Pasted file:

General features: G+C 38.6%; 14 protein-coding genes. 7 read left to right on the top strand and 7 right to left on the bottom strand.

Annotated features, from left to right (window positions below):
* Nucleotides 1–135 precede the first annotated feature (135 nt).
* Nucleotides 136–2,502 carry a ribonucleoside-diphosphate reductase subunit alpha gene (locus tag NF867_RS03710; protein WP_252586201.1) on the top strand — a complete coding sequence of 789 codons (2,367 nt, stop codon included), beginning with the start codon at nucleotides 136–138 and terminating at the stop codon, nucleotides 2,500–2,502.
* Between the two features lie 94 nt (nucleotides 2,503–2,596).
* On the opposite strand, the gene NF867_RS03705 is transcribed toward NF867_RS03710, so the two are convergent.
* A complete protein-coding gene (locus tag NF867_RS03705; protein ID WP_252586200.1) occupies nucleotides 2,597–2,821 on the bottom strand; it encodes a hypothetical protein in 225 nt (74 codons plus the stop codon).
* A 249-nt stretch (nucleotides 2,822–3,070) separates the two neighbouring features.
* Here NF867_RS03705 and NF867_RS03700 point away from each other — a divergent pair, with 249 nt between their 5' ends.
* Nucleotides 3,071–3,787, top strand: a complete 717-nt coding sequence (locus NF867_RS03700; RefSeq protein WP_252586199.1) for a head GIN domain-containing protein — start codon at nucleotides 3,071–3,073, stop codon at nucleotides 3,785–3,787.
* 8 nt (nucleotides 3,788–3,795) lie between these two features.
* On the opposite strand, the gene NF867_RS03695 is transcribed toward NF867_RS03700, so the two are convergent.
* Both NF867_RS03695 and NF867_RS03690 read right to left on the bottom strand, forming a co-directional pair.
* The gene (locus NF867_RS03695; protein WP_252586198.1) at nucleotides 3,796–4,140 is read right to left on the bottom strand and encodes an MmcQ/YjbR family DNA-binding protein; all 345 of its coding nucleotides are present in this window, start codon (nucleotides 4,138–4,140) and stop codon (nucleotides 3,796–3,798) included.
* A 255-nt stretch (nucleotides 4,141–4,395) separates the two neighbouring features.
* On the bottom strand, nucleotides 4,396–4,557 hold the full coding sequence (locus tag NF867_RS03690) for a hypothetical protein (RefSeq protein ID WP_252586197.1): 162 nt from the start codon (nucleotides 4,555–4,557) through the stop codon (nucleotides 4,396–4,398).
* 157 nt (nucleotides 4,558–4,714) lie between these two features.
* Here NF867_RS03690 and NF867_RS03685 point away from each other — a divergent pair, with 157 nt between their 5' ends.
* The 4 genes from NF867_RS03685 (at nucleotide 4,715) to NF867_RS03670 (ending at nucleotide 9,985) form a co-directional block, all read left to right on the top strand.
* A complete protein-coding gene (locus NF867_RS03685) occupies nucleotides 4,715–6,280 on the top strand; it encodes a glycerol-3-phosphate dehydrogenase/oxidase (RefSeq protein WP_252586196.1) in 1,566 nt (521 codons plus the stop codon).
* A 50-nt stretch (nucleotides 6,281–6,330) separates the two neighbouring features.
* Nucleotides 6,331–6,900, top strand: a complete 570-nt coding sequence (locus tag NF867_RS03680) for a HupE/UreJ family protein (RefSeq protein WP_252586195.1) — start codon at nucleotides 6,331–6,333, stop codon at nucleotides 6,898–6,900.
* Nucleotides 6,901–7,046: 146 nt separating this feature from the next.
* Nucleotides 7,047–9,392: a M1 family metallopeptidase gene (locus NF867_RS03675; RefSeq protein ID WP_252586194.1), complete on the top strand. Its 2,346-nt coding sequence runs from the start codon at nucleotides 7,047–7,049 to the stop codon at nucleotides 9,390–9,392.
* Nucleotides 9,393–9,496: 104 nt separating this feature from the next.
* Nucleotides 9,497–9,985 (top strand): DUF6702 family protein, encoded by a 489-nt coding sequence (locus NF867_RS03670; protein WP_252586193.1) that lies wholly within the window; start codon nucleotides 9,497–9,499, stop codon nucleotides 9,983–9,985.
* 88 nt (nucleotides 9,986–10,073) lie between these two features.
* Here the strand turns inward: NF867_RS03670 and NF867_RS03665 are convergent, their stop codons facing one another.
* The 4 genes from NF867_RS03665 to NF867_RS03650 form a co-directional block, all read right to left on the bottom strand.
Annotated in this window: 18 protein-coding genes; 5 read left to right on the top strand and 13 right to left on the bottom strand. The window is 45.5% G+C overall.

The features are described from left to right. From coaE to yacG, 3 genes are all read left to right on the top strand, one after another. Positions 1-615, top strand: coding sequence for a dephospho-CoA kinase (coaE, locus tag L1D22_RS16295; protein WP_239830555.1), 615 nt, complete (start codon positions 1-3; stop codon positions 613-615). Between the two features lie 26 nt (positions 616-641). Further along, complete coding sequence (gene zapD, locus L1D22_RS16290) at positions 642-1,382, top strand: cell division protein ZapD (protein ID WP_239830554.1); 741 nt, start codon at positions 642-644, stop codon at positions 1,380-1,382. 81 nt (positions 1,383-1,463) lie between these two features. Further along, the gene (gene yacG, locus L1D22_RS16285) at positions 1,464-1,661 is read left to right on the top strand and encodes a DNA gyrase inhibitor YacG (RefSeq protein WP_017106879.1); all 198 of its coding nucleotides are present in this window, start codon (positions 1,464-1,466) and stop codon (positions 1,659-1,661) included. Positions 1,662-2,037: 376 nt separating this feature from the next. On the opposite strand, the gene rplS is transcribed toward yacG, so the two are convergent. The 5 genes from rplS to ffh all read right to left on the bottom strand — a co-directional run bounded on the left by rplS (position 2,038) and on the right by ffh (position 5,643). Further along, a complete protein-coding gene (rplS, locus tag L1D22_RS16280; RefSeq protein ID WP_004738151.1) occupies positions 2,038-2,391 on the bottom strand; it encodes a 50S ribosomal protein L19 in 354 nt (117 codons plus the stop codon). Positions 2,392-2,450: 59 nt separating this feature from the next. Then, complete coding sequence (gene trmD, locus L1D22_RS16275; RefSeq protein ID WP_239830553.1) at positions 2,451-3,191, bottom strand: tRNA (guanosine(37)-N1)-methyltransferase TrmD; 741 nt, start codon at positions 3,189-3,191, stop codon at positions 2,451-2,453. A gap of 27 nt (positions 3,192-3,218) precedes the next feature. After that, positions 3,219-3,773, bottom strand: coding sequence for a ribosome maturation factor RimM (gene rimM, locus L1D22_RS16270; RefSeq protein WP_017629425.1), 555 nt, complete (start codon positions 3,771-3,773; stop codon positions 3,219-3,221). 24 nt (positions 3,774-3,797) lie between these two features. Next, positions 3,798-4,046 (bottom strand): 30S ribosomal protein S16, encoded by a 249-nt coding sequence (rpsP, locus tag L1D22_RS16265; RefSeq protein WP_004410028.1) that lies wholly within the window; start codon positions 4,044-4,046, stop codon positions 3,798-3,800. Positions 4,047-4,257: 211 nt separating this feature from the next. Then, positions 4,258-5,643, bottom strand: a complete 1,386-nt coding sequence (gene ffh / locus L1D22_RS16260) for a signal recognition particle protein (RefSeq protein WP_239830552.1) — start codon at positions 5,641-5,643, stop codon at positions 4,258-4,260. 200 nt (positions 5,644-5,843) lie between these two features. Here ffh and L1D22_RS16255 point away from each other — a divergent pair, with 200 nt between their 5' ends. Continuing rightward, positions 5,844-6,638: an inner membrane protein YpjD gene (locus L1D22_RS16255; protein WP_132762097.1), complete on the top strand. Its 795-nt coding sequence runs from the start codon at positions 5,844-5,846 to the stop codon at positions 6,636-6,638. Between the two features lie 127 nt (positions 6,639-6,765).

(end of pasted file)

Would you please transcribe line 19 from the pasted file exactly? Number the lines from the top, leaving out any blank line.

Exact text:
* The 4 genes from NF867_RS03685 (at nucleotide 4,715) to NF867_RS03670 (ending at nucleotide 9,985) form a co-directional block, all read left to right on the top strand.